December 3, 2018
Instagram stars excel at making their beautiful lives seem effortless, but according to one such professional, Meghan Young, it’s harder than it looks. Social media influencers who go pro receive money from companies whose products they endorse. That such a career even exists is due to billions of users eager to consume aspirational content and advertisers eager to reach a young demographic. Marketing agency Mediakix estimates that companies will spend $1.6 billion this year on Instagram influencers alone.
Bloomberg reports that, if YouTube and Twitch are included, Mediakix said that companies will spend “as much as $6.3 billion” on digital influencers. This kind of money has encouraged many people to try to become influencers, “flooding Instagram with millions of #sponsored and #ad posts a year.”
Although most don’t earn enough to make a living, Mediakix chief executive Evan Asano said that Young is an exception, “on track to earn between $50,000 and $100,000 over the next year as a full-time influencer, from sponsorships as well as photo licensing fees.”
To make money as an influencer, the first step is to land a sponsorship deal; some companies do reach out with unsolicited offers but not all of them are relevant. Young said she turns down most of these — either because they come from competitors to her biggest sponsors or they have nothing to do with outdoor adventures she posts about.
What she does do is spend “days or even weeks researching potential clients’ planned marketing campaigns and then tailoring the proposals she sends out to match their needs.” About 70 percent of her pitches end in rejection, she calculated.
Young graduated with honors from Seattle University’s School of Law, but decided she didn’t want to become an attorney and never took the bar. Her legal skills have come in handy negotiating terms of deals with potential sponsors. Most start off with a low-ball offer, she recounted, but her bottom line is “$1,500 per post to her lasting feed, or $200 per day for stories that disappear after 24 hours.”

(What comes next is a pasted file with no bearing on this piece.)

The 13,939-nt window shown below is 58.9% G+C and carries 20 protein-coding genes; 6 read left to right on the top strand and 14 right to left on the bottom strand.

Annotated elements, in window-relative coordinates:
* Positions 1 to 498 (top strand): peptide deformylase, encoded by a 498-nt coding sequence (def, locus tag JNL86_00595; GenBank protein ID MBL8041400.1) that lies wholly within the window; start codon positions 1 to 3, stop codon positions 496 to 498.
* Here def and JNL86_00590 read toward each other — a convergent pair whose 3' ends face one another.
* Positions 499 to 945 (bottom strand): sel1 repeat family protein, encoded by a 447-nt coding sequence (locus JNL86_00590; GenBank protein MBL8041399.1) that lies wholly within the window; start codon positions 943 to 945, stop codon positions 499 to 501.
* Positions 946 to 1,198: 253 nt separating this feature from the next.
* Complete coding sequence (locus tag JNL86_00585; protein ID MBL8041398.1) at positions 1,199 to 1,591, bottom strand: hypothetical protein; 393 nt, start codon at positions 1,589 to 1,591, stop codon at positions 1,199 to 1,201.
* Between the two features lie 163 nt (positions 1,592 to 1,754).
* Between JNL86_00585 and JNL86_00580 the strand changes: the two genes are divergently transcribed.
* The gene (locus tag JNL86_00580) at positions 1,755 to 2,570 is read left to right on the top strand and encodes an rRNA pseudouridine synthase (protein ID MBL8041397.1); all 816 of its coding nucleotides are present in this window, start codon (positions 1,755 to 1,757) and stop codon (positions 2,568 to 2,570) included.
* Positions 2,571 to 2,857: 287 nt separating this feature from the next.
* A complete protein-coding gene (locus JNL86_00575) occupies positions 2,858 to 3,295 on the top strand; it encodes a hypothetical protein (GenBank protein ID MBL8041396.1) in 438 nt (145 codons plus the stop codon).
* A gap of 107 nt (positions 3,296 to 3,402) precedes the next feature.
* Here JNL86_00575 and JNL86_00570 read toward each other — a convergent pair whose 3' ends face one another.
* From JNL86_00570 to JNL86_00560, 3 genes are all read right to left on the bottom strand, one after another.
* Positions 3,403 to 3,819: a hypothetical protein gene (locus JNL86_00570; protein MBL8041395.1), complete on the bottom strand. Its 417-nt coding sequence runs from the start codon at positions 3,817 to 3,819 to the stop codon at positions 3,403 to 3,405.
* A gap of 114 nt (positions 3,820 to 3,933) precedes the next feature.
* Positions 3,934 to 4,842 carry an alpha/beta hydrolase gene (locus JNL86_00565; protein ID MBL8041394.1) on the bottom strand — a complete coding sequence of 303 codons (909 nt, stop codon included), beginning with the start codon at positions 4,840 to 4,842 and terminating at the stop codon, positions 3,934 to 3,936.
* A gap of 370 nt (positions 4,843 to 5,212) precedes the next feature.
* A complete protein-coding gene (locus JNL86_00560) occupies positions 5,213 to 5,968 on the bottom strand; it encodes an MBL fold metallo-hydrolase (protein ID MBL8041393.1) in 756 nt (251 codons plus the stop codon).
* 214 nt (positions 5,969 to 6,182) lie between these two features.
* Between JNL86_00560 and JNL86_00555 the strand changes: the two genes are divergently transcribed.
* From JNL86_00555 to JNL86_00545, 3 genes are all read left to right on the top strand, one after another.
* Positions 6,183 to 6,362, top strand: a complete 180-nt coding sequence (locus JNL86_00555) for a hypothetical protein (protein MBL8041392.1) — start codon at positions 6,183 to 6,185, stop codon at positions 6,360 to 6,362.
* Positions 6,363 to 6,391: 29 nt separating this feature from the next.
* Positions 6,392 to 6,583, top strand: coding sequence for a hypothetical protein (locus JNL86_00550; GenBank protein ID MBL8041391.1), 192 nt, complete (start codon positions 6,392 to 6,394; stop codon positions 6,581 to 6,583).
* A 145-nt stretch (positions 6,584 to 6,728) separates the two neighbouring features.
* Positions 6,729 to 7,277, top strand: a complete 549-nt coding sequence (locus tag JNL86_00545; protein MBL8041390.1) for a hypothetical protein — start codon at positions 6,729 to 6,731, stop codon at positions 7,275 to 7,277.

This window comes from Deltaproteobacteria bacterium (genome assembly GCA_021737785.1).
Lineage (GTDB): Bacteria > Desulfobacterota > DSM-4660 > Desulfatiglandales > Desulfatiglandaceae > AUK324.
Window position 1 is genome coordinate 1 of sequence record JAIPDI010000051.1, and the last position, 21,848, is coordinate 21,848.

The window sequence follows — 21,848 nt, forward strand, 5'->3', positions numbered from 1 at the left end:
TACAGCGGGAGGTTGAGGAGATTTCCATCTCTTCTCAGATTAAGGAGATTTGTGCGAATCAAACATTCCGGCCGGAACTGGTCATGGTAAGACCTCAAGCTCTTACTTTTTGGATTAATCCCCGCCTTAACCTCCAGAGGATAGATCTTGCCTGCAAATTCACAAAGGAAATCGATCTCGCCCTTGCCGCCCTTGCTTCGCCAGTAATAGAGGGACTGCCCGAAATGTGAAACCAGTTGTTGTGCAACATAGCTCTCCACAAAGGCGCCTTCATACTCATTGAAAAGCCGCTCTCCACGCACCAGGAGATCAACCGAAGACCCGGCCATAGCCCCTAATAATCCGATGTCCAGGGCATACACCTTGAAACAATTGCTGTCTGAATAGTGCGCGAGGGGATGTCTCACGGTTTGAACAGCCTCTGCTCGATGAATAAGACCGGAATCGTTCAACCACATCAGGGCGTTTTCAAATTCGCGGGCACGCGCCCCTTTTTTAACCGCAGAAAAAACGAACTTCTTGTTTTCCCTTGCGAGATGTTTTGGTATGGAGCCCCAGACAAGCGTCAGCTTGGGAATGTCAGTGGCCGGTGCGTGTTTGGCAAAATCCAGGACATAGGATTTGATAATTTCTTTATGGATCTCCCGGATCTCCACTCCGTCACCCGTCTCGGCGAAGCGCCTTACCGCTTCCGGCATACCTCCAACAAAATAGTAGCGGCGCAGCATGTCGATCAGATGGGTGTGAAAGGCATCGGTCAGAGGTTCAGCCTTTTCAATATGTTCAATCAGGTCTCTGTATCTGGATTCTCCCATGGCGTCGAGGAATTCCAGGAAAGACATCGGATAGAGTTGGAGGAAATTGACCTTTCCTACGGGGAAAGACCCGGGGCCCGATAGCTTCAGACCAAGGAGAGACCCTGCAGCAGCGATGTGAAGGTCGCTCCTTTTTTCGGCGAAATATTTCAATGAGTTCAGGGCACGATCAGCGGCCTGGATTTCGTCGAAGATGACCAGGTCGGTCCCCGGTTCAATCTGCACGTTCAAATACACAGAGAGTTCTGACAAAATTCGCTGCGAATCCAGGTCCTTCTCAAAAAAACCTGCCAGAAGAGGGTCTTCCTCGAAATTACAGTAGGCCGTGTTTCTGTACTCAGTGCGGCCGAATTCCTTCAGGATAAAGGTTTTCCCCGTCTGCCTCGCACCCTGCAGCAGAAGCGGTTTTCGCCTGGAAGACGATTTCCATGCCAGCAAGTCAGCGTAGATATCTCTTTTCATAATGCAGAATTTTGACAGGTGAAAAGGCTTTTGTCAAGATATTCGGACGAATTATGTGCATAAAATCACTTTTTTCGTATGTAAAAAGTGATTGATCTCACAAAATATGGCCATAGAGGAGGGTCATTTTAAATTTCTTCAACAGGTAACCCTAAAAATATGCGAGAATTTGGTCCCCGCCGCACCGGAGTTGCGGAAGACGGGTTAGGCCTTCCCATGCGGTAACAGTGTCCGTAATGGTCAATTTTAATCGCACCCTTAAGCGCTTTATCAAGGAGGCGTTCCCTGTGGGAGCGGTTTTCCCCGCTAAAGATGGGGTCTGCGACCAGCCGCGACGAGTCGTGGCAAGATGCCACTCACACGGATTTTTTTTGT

After she completes an adventure, she “carefully edits the images and drafts captions to go along with them.” One onerous task is if she discovers that the company has “used her photos in a way that violates the terms of the contract, leading to tense and time-consuming email exchanges.” She also has to keep an eye on changing algorithms that can result in lower engagement.
Big Instagram stars outsource these tasks to an agency, which take a cut “often ranging from 20 to 30 percent for bigger stars, and 30 to 50 percent for smaller ones.” Young, who has 185,000 followers is “probably right at the cusp of needing representation,” despite her unease with the associated fees. Although, says Bloomberg, “it can be risky to hinge a career on a single platform, or even on social media itself.”